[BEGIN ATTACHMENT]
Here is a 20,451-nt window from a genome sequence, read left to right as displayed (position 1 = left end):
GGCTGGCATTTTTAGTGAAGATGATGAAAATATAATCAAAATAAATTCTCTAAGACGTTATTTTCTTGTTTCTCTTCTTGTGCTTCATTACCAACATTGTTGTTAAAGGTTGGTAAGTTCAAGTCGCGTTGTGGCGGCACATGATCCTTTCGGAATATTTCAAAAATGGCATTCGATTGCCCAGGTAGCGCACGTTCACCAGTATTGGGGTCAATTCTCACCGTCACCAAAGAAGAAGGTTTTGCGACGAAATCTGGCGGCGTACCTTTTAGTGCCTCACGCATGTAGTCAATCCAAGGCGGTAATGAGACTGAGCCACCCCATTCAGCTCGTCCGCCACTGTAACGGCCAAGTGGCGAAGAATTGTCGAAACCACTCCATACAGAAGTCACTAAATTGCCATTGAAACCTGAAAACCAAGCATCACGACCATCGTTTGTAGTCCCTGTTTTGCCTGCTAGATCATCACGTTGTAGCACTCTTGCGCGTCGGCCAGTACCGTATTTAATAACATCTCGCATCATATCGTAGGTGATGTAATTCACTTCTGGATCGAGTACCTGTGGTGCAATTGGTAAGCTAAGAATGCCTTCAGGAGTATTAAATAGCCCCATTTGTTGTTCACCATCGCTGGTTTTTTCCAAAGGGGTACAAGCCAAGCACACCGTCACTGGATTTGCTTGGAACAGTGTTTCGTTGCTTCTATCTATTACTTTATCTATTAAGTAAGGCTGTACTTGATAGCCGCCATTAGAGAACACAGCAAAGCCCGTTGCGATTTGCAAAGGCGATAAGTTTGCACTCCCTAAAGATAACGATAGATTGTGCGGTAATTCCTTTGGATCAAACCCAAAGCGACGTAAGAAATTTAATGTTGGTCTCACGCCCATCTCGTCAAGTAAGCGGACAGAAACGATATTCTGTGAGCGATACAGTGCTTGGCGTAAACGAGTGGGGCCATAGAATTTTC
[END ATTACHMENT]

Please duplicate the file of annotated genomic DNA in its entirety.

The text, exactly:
Here is a 20,451-nt window from a genome sequence, read left to right as displayed (position 1 = left end):
GGCTGGCATTTTTAGTGAAGATGATGAAAATATAATCAAAATAAATTCTCTAAGACGTTATTTTCTTGTTTCTCTTCTTGTGCTTCATTACCAACATTGTTGTTAAAGGTTGGTAAGTTCAAGTCGCGTTGTGGCGGCACATGATCCTTTCGGAATATTTCAAAAATGGCATTCGATTGCCCAGGTAGCGCACGTTCACCAGTATTGGGGTCAATTCTCACCGTCACCAAAGAAGAAGGTTTTGCGACGAAATCTGGCGGCGTACCTTTTAGTGCCTCACGCATGTAGTCAATCCAAGGCGGTAATGAGACTGAGCCACCCCATTCAGCTCGTCCGCCACTGTAACGGCCAAGTGGCGAAGAATTGTCGAAACCACTCCATACAGAAGTCACTAAATTGCCATTGAAACCTGAAAACCAAGCATCACGACCATCGTTTGTAGTCCCTGTTTTGCCTGCTAGATCATCACGTTGTAGCACTCTTGCGCGTCGGCCAGTACCGTATTTAATAACATCTCGCATCATATCGTAGGTGATGTAATTCACTTCTGGATCGAGTACCTGTGGTGCAATTGGTAAGCTAAGAATGCCTTCAGGAGTATTAAATAGCCCCATTTGTTGTTCACCATCGCTGGTTTTTTCCAAAGGGGTACAAGCCAAGCACACCGTCACTGGATTTGCTTGGAACAGTGTTTCGTTGCTTCTATCTATTACTTTATCTATTAAGTAAGGCTGTACTTGATAGCCGCCATTAGAGAACACAGCAAAGCCCGTTGCGATTTGCAAAGGCGATAAGTTTGCACTCCCTAAAGATAACGATAGATTGTGCGGTAATTCCTTTGGATCAAACCCAAAGCGACGTAAGAAATTTAATGTTGGTCTCACGCCCATCTCGTCAAGTAAGCGGACAGAAACGATATTCTGTGAGCGATACAGTGCTTGGCGTAAACGAGTGGGGCCATAGAATTTTC